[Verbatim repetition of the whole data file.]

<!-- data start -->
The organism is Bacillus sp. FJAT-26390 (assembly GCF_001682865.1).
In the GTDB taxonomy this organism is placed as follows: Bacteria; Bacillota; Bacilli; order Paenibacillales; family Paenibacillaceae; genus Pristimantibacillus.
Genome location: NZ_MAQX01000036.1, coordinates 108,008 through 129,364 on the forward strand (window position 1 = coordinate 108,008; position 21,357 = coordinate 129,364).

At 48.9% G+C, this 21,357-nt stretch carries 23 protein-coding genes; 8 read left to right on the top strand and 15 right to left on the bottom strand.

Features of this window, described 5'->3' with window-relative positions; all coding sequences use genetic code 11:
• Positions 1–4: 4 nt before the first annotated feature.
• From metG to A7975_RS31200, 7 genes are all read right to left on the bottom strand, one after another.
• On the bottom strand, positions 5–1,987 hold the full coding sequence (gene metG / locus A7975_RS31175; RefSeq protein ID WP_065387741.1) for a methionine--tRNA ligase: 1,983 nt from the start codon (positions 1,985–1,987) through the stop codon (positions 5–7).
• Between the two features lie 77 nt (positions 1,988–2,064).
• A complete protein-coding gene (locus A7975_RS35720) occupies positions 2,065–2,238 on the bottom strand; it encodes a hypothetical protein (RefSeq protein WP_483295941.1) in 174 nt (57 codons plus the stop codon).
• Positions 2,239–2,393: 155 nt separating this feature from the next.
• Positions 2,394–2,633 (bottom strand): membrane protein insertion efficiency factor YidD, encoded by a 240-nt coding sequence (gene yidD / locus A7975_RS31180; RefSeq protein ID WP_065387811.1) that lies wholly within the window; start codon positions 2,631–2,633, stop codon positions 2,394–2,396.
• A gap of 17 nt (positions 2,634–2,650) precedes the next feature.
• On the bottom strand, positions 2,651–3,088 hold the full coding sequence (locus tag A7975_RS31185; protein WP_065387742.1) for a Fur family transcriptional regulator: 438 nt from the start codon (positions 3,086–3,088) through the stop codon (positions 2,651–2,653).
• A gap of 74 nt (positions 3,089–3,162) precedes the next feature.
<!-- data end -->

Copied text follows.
The organism is Bacillus sp. FJAT-26390 (assembly GCF_001682865.1).
In the GTDB taxonomy this organism is placed as follows: Bacteria; Bacillota; Bacilli; order Paenibacillales; family Paenibacillaceae; genus Pristimantibacillus.
Genome location: NZ_MAQX01000036.1, coordinates 108,008 through 129,364 on the forward strand (window position 1 = coordinate 108,008; position 21,357 = coordinate 129,364).

At 48.9% G+C, this 21,357-nt stretch carries 23 protein-coding genes; 8 read left to right on the top strand and 15 right to left on the bottom strand.

Features of this window, described 5'->3' with window-relative positions; all coding sequences use genetic code 11:
• Positions 1–4: 4 nt before the first annotated feature.
• From metG to A7975_RS31200, 7 genes are all read right to left on the bottom strand, one after another.
• On the bottom strand, positions 5–1,987 hold the full coding sequence (gene metG / locus A7975_RS31175; RefSeq protein ID WP_065387741.1) for a methionine--tRNA ligase: 1,983 nt from the start codon (positions 1,985–1,987) through the stop codon (positions 5–7).
• Between the two features lie 77 nt (positions 1,988–2,064).
• A complete protein-coding gene (locus A7975_RS35720) occupies positions 2,065–2,238 on the bottom strand; it encodes a hypothetical protein (RefSeq protein WP_483295941.1) in 174 nt (57 codons plus the stop codon).
• Positions 2,239–2,393: 155 nt separating this feature from the next.
• Positions 2,394–2,633 (bottom strand): membrane protein insertion efficiency factor YidD, encoded by a 240-nt coding sequence (gene yidD / locus A7975_RS31180; RefSeq protein ID WP_065387811.1) that lies wholly within the window; start codon positions 2,631–2,633, stop codon positions 2,394–2,396.
• A gap of 17 nt (positions 2,634–2,650) precedes the next feature.
• On the bottom strand, positions 2,651–3,088 hold the full coding sequence (locus tag A7975_RS31185; protein WP_065387742.1) for a Fur family transcriptional regulator: 438 nt from the start codon (positions 3,086–3,088) through the stop codon (positions 2,651–2,653).
• A gap of 74 nt (positions 3,089–3,162) precedes the next feature.